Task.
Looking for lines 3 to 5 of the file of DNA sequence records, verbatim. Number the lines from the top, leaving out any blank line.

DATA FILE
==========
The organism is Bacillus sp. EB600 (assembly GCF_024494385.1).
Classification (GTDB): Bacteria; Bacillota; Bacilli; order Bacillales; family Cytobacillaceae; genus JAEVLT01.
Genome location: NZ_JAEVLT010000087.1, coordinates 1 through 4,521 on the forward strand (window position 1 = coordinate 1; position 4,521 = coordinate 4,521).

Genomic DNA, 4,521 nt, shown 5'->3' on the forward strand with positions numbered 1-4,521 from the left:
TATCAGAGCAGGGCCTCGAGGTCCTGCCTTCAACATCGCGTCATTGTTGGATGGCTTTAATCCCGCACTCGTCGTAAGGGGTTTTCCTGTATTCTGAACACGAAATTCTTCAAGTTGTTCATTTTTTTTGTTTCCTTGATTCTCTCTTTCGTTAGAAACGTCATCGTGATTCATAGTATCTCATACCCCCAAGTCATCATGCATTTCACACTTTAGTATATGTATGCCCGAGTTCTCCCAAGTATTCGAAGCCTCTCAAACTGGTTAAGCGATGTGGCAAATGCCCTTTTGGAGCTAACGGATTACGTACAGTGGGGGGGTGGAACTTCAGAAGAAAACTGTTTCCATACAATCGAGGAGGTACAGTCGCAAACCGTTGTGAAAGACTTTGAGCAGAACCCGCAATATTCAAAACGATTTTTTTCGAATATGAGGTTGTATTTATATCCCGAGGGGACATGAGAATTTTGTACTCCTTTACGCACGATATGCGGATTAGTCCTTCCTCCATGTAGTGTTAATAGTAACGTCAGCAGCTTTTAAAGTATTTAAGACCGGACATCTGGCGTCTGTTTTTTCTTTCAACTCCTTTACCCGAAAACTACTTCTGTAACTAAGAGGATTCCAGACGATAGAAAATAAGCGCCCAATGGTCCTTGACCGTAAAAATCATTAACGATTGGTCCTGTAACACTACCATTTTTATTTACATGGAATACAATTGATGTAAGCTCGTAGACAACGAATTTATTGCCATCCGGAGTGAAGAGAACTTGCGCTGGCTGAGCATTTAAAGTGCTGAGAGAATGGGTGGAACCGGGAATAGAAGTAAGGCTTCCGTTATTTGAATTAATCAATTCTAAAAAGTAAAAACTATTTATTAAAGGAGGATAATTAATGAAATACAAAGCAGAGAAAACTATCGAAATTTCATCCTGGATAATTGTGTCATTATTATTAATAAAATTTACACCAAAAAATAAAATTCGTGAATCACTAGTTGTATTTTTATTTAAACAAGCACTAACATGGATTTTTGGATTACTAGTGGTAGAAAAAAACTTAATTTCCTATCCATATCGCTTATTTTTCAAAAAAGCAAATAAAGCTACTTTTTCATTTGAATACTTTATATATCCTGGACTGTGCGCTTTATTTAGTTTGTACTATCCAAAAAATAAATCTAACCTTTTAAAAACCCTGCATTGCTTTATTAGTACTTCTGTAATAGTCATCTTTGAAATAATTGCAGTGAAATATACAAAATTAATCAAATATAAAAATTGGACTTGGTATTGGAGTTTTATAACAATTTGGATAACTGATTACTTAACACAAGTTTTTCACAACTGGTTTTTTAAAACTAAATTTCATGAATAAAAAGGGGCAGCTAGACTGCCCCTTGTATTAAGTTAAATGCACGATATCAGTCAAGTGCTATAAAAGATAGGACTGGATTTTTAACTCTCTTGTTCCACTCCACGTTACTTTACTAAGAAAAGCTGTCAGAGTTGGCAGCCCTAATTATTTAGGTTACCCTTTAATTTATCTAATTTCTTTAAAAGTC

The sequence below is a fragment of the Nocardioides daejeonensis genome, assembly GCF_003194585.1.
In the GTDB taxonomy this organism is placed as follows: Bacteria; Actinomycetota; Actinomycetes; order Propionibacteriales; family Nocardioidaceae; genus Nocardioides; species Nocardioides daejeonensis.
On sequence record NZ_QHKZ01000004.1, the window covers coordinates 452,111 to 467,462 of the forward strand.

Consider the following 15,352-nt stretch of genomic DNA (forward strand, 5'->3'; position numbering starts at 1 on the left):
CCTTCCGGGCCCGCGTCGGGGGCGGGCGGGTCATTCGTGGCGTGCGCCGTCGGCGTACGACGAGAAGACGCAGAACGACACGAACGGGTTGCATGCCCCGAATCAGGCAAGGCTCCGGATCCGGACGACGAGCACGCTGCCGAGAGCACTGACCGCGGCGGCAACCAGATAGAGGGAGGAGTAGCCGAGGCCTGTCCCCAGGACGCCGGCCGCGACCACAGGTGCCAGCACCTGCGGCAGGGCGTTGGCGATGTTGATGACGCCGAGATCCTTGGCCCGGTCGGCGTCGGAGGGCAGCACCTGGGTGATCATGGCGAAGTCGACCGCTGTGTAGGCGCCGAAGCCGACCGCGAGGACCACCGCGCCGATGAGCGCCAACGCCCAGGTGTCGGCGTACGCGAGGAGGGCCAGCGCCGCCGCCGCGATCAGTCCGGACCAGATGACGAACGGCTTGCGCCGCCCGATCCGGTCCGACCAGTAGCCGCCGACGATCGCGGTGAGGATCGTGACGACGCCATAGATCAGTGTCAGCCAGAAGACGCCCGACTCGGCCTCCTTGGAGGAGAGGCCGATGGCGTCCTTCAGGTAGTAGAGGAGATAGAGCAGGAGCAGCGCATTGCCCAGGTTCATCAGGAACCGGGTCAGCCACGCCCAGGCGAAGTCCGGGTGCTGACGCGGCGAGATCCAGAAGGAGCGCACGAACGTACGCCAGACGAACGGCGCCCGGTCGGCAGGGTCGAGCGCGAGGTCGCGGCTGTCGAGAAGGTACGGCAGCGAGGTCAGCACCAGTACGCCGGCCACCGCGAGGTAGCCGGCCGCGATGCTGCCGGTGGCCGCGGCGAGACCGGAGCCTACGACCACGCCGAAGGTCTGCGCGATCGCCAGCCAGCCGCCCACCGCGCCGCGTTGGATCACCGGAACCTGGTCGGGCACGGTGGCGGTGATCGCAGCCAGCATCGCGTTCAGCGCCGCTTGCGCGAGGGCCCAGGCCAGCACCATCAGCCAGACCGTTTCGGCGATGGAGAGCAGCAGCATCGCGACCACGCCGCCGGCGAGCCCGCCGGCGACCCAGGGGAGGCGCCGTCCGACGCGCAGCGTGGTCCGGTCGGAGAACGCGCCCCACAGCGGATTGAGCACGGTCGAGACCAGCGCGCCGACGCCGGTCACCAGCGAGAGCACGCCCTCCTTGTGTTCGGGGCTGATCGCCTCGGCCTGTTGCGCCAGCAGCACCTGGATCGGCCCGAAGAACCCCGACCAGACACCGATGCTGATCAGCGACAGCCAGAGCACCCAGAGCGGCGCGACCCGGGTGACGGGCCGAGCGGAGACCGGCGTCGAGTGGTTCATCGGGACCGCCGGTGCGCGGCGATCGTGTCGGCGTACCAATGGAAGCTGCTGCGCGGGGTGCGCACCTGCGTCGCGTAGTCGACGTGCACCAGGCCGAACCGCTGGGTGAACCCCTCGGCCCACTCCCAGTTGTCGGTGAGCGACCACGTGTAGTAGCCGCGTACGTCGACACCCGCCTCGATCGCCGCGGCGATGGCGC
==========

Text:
Genome location: NZ_JAEVLT010000087.1, coordinates 1 through 4,521 on the forward strand (window position 1 = coordinate 1; position 4,521 = coordinate 4,521).

Genomic DNA, 4,521 nt, shown 5'->3' on the forward strand with positions numbered 1-4,521 from the left:
TATCAGAGCAGGGCCTCGAGGTCCTGCCTTCAACATCGCGTCATTGTTGGATGGCTTTAATCCCGCACTCGTCGTAAGGGGTTTTCCTGTATTCTGAACACGAAATTCTTCAAGTTGTTCATTTTTTTTGTTTCCTTGATTCTCTCTTTCGTTAGAAACGTCATCGTGATTCATAGTATCTCATACCCCCAAGTCATCATGCATTTCACACTTTAGTATATGTATGCCCGAGTTCTCCCAAGTATTCGAAGCCTCTCAAACTGGTTAAGCGATGTGGCAAATGCCCTTTTGGAGCTAACGGATTACGTACAGTGGGGGGGTGGAACTTCAGAAGAAAACTGTTTCCATACAATCGAGGAGGTACAGTCGCAAACCGTTGTGAAAGACTTTGAGCAGAACCCGCAATATTCAAAACGATTTTTTTCGAATATGAGGTTGTATTTATATCCCGAGGGGACATGAGAATTTTGTACTCCTTTACGCACGATATGCGGATTAGTCCTTCCTCCATGTAGTGTTAATAGTAACGTCAGCAGCTTTTAAAGTATTTAAGACCGGACATCTGGCGTCTGTTTTTTCTTTCAACTCCTTTACCCGAAAACTACTTCTGTAACTAAGAGGATTCCAGACGATAGAAAATAAGCGCCCAATGGTCCTTGACCGTAAAAATCATTAACGATTGGTCCTGTAACACTACCATTTTTATTTACATGGAATACAATTGATGTAAGCTCGTAGACAACGAATTTATTGCCATCCGGAGTGAAGAGAACTTGCGCTGGCTGAGCATTTAAAGTGCTGAGAGAATGGGTGGAACCGGGAATAGAAGTAAGGCTTCCGTTATTTGAATTAATCAATTCTAAAAAGTAAAAACTATTTATTAAAGGAGGATAATTAATGAAATACAAAGCAGAGAAAACTATCGAAATTTCATCCTGGATAATTGTGTCATTATTATTAATAAAATTTACACCAAAAAATAAAATTCGTGAATCACTAGTTGTATTTTTATTTAAACAAGCACTAACATGGATTTTTGGATTACTAGTGGTAGAAAAAAACTTAATTTCCTATCCATATCGCTTATTTTTCAAAAAAGCAAATAAAGCTACTTTTTCATTTGAATACTTTATATATCCTGGACTGTGCGCTTTATTTAGTTTGTACTATCCAAAAAATAAATCTAACCTTTTAAAAACCCTGCATTGCTTTATTAGTACTTCTGTAATAGTCATCTTTGAAATAATTGCAGTGAAATATACAAAATTAATCAAATATAAAAATTGGACTTGGTATTGGAGTTTTATAACAATTTGGATAACTGATTACTTAACACAAGTTTTTCACAACTGGTTTTTTAAAACTAAATTTCATGAATAAAAAGGGGCAGCTAGACTGCCCCTTGTATTAAGTTAAATGCACGATATCAGTCAAGTGCTATAAAAGATAGGACTGGATTTTTAACTCTCTTGTTCCACTCCACGTTACTTTACTAAGAAAAGCTGTCAGAGTTGGCAGCCCTAATTATTTAGGTTACCCTTTAATTTATCTAATTTCTTTAAAAGTC